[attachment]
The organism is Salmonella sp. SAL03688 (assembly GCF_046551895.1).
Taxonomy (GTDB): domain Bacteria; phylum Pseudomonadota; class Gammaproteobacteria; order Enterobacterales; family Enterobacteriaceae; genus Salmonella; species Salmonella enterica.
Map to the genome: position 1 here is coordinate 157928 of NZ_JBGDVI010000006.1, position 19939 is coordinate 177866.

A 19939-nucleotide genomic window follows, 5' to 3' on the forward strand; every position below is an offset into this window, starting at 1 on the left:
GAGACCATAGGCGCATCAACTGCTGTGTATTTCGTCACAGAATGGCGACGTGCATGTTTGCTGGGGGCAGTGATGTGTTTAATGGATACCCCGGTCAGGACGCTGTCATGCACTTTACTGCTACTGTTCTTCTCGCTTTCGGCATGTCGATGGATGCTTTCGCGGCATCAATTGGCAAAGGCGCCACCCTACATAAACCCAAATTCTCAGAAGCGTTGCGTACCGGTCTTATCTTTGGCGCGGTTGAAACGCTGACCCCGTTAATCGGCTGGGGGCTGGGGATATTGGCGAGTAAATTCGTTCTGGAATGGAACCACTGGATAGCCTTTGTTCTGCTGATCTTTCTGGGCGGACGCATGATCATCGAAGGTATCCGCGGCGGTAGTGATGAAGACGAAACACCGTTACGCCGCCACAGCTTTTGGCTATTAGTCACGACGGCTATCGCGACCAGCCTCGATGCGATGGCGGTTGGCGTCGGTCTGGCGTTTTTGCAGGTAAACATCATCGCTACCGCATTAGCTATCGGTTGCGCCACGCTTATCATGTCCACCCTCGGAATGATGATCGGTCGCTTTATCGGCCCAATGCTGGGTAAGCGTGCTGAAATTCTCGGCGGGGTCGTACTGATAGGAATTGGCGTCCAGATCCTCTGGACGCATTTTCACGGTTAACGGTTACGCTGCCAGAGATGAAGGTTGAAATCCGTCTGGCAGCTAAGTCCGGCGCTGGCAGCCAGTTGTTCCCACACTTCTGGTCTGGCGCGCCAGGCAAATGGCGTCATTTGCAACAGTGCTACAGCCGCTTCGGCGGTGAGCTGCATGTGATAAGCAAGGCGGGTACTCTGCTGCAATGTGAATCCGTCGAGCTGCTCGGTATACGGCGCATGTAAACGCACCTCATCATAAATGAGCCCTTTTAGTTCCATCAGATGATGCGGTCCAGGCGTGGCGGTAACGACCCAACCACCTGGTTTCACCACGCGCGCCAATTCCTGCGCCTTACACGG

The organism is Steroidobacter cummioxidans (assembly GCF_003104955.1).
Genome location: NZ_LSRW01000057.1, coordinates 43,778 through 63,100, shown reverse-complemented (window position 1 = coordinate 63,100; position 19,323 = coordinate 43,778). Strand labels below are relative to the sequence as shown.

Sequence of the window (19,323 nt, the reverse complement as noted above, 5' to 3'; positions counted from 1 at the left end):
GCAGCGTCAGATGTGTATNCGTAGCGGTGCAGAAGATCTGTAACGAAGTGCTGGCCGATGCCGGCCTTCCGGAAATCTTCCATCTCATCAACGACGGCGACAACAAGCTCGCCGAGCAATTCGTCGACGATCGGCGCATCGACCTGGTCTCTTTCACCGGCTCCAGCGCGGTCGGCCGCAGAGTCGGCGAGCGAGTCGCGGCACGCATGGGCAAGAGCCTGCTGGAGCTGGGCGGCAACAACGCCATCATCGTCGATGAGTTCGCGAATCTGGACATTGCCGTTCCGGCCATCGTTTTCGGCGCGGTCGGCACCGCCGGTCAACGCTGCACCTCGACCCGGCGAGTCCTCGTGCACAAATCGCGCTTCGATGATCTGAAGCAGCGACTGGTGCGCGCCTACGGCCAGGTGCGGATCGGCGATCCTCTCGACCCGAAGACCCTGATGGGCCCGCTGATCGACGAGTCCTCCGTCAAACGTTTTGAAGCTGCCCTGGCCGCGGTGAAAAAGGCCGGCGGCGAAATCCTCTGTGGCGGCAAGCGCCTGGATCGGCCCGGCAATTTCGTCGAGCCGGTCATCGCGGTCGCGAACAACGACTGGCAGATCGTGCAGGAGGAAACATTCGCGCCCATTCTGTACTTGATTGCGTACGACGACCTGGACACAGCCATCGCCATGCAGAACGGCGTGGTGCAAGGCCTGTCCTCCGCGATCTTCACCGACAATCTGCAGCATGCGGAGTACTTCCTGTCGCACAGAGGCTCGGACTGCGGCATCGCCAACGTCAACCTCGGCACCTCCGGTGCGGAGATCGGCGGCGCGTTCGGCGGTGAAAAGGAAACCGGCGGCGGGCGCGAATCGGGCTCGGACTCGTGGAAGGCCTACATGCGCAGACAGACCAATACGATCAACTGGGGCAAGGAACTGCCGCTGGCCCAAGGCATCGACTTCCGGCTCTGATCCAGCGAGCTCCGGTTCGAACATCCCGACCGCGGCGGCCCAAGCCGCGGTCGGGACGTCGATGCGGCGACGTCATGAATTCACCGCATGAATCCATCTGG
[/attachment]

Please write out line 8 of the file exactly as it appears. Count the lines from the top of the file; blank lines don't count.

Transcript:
Sequence of the window (19,323 nt, the reverse complement as noted above, 5' to 3'; positions counted from 1 at the left end):